In 2013, the winner of the Royal Society Winton Prize for Science Books will be chosen by Jon Culshaw, impressionist and comedian; Dr Emily Flashman, Royal Society Dorothy Hodgkin Fellow at University of Oxford; Professor Uta Frith, Emeritus Professor of Cognitive Development at University College London; Joanne Harris, novelist and author of Chocolat; and Lucy Siegle, journalist and writer on environmental issues.
Here, the chair of judges, Professor Uta Frith, sheds some light on what it has been like to judge the Prize.
"When I was asked to chair the jury for this year's prize I was really excited because I love reading popular science books. Perhaps I should not admit this, but it is the reason I came to love science in the first place. There is a thrill from having science explained - in the right way. Sometimes the right way is to make the obvious appear wondrously complex, and sometimes, to make the fearfully complex lucid and simple.
"Not all science books are equal. They must of course be accurate, well written, timely and original, but there still has to be something more to reach the high standards set by the previous winners. It came as a great relief that there was a lot of agreement among the judges. It was really important to us not to simply agree on the lowest common denominator, but to agree on books that the majority of us felt passionate about. Still, there were so many possible choices that each of us shed some virtual tears for seeing some of their favourites being placed in the large pile of the rejected.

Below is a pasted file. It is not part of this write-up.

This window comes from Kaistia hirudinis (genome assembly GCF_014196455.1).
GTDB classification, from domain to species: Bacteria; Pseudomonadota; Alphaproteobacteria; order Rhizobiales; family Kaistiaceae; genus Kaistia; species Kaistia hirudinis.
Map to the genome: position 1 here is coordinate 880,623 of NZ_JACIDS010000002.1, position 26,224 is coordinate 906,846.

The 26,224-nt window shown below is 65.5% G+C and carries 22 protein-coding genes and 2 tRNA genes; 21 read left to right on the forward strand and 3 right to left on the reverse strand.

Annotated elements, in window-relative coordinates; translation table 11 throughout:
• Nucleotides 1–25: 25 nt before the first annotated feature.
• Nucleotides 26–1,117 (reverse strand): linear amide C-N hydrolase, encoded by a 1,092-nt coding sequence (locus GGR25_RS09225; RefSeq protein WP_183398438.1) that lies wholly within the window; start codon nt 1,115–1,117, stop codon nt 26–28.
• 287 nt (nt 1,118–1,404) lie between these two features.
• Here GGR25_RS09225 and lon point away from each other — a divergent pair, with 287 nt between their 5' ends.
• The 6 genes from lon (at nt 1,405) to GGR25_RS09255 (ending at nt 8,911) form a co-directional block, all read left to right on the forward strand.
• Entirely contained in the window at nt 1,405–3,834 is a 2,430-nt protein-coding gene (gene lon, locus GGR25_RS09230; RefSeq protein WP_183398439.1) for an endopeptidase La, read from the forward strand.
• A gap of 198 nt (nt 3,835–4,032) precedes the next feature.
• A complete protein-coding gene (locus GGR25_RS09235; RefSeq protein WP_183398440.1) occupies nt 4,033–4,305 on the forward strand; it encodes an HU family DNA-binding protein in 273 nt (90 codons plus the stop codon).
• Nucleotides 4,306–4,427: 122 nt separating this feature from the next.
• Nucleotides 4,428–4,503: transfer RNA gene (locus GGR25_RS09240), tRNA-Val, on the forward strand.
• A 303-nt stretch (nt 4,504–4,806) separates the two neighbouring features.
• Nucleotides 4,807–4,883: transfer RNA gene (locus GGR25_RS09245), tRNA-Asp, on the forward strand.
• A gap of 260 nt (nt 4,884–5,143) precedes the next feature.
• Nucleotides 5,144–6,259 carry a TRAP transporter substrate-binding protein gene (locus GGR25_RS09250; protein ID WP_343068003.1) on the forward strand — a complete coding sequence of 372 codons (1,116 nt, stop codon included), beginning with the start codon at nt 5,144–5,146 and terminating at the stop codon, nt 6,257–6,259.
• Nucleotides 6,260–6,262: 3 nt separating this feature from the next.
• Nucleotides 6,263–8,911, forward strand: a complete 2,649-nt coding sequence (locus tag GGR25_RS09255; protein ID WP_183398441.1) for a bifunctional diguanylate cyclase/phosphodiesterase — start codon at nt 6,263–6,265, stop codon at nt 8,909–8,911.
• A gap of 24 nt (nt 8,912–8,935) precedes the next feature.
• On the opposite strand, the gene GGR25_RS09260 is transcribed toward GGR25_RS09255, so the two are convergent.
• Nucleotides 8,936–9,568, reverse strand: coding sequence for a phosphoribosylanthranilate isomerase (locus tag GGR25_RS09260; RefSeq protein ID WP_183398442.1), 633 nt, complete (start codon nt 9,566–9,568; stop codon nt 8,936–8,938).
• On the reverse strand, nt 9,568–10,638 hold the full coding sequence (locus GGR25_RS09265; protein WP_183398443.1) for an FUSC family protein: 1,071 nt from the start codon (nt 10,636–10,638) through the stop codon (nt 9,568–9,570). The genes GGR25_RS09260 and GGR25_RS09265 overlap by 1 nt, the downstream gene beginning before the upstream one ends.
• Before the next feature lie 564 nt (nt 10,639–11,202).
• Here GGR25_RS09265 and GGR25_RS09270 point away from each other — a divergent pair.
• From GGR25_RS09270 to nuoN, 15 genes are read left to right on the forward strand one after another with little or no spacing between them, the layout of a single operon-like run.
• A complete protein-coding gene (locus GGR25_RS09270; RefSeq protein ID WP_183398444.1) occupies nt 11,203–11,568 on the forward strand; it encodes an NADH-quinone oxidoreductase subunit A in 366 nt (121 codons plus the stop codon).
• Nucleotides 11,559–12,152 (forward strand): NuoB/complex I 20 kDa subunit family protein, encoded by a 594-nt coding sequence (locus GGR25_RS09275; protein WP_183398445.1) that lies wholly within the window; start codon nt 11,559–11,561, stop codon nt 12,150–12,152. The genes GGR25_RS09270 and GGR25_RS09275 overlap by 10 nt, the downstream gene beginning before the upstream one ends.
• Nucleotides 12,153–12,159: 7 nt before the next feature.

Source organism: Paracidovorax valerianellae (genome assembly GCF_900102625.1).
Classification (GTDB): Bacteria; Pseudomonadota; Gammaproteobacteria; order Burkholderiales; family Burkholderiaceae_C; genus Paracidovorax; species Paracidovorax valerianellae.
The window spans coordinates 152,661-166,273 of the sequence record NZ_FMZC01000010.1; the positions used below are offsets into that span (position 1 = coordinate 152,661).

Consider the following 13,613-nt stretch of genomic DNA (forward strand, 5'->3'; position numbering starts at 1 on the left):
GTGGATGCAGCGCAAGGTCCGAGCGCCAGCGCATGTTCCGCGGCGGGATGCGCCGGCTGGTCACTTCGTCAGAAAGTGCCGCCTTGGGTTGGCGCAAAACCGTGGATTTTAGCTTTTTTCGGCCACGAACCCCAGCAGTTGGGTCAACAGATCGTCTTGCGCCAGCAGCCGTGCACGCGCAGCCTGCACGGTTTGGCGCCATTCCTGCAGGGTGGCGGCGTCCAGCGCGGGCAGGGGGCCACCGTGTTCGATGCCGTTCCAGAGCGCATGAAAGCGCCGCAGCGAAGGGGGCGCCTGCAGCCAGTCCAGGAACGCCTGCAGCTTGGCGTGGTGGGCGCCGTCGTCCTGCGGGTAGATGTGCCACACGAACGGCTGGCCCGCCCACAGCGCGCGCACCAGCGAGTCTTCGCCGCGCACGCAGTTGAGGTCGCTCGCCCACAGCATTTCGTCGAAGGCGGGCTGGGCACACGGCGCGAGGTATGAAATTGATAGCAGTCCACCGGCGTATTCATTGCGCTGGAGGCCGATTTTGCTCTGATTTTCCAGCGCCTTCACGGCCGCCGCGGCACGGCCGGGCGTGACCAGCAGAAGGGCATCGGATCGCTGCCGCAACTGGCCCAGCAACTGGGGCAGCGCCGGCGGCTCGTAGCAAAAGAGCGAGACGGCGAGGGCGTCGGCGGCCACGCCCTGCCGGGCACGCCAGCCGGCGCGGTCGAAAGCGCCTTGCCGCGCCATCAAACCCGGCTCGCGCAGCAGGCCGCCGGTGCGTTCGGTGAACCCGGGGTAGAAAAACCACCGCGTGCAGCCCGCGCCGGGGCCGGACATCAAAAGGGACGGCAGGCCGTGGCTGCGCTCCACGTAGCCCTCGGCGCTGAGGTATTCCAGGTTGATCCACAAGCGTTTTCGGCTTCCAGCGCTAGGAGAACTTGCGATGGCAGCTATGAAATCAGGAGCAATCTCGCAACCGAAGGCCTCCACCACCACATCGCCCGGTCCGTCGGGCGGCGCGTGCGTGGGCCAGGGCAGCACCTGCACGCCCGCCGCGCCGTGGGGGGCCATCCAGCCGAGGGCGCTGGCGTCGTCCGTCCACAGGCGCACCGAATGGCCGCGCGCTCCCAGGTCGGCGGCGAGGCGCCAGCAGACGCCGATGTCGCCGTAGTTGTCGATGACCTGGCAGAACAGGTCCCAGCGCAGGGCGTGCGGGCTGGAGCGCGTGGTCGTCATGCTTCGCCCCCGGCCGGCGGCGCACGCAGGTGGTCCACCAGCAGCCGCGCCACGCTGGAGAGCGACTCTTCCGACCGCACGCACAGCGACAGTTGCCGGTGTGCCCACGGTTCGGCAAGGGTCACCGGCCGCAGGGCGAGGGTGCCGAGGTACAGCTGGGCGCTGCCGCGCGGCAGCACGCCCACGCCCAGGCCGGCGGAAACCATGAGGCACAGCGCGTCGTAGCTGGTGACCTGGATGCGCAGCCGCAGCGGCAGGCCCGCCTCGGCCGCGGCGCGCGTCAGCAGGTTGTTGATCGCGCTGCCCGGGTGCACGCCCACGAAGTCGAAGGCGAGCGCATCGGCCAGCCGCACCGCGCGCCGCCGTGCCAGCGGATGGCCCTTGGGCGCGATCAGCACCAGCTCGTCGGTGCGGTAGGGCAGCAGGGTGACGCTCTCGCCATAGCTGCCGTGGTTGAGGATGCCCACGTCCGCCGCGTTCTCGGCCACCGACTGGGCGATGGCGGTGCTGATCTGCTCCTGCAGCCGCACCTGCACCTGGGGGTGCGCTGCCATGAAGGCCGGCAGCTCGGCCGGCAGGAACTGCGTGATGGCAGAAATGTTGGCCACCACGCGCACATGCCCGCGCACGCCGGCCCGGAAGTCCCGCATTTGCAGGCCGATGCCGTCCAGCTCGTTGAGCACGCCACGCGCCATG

"Here are some things that I myself valued highly: the ambition of the project, the aesthetic beauty of the book, and the pleasure in reading. Pleasure is possibly the least reliable and most vague of these to judge. Ambition is another matter. The books I prefer, dare to explain the intricate complexity of science, and are meticulous in this pursuit. They often bring together different disciplines in novel ways, all the while distinguishing between speculation and empirically verifiable hypotheses.
"As to aesthetics, here I can't help being critical about those publishers who, in my opinion, do not seem to care enough about the visual aspects of science communication. Isn't a picture often worth a thousand words? Fortunately there were examples of beautifully illustrated and visually satisfying books, and these only highlight the contrast to those that follow a rather mean tradition of having very few if any illustrations. Do we really need to have tipped-in coloured plates in this age of publishing innovation? Having the images embedded in the text makes a huge difference. When I find a book where content, form and function come together, then this book will have the edge. But what I really long for is a book that is beautiful to look at and to handle: an object of desire".
The Royal Society Winton Prize for Science Books winner is announced at a public event on 25 November.
Read the shortlist for the awards and tell us what you think on Reading Groups for Everyone.
Download the Royal Society Winton Prize shortlist poster.